Filled Under: Dona Drake
Dona Drake (November 15, 1914 – June 20, 1989) was an American singer, dancer and film actress in the 1930s and 1940s. She was born Eunice Westmoreland on November 15, 1914 in Miami, Florida. Studio publicity during her heyday incorrectly stated that Drake was of Mexican origin and was born Rita Novella. (Novella was actually her mother’s first name.) Entering show business in the 1930s, she used the names Una Velon, Rita Rio and Rita Shaw. As Rita Rio, she was the bandleader of an all-girl orchestra and girls singing group, The Girl Friends, in the early 1930s. In early 1940 she toured, still as Rita Rio, with her “All Girl Orchestra” and actresses Marie Wilson, Toby Wing, and Faith Bacon (from the Earl Carroll Vanities) across the United States. The actresses made numerous appearances for the Infantile Paralysis Fund and Tuberculosis campaign during the tour.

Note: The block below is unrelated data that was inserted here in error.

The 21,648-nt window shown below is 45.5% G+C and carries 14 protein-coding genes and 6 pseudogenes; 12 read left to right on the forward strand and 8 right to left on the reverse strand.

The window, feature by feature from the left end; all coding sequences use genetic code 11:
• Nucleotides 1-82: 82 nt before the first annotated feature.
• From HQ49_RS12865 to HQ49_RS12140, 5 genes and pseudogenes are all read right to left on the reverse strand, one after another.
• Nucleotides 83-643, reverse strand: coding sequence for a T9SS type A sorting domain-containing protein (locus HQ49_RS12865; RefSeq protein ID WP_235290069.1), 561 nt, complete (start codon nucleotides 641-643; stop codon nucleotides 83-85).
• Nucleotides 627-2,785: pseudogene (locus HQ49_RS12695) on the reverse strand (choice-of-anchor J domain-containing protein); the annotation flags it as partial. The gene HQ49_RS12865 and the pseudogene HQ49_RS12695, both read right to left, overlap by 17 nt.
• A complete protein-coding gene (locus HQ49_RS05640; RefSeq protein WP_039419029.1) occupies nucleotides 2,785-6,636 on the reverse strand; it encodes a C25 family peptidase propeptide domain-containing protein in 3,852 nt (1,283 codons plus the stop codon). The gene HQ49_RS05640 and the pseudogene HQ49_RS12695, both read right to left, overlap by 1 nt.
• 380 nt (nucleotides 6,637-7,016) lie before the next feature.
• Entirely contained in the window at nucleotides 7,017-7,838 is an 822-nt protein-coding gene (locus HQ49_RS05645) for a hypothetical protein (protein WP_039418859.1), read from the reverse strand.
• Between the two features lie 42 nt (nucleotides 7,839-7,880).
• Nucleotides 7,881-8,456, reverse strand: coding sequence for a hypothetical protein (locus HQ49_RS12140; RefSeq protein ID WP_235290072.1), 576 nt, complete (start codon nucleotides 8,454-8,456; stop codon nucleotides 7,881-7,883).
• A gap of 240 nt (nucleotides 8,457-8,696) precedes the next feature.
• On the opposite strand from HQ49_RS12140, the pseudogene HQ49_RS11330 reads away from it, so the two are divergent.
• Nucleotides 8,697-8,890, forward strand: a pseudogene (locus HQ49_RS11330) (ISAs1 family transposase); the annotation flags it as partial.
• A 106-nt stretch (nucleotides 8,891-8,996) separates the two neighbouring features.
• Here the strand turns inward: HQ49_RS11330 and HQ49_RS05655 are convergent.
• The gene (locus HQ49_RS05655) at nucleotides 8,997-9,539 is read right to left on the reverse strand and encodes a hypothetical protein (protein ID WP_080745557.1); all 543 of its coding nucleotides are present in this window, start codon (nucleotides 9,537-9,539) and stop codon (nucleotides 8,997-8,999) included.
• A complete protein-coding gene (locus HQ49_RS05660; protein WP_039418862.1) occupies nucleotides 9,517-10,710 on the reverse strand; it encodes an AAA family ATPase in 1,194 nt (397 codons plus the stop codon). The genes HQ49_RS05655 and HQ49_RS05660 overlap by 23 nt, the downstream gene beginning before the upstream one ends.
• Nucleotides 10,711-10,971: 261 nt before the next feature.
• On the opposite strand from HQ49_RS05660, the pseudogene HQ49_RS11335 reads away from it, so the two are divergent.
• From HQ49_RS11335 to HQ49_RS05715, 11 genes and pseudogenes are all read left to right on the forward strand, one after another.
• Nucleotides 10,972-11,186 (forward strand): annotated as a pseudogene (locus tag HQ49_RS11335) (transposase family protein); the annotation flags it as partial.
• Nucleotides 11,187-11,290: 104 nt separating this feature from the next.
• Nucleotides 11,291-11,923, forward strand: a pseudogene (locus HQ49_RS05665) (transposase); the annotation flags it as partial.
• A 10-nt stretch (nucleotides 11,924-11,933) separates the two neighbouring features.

Drake settled on the stage name Dona Drake in the early 1940s. Because of her dark hair and Latin-looking features, Drake generally played Latin or other “ethnic” types. Her first role in a major film was as Nea in “Aloma of the South Seas” (1941) which starred Dorothy Lamour and Jon Hall. She is probably best remembered for playing the American Indian maid of Bette Davis in “Beyond the Forest” (1949). She also appeared as an Arab girl opposite Bob Hope and Bing Crosby in “Road to Morocco” in 1942. Her biggest “non-ethnic” role was the second female lead in the 1949 comedy “The Girl from Jones Beach”, playing opposite Eddie Bracken. Drake’s last film was “Princess Of The Nile” with Debra Padget in 1954. From 1953 to 1955 she appeared in several television shows including, “Adventures of Superman” in 1953 and “Soldiers Of Fortune” in 1955. Drake retired from film and television in 1955.
In 1944 Drake married William Travilla who was an American costume designer for theatre, film, and television. They had one child together and remained married until her death in 1989.
Dona Drake died on June 20, 1989 in Los Angelas, California.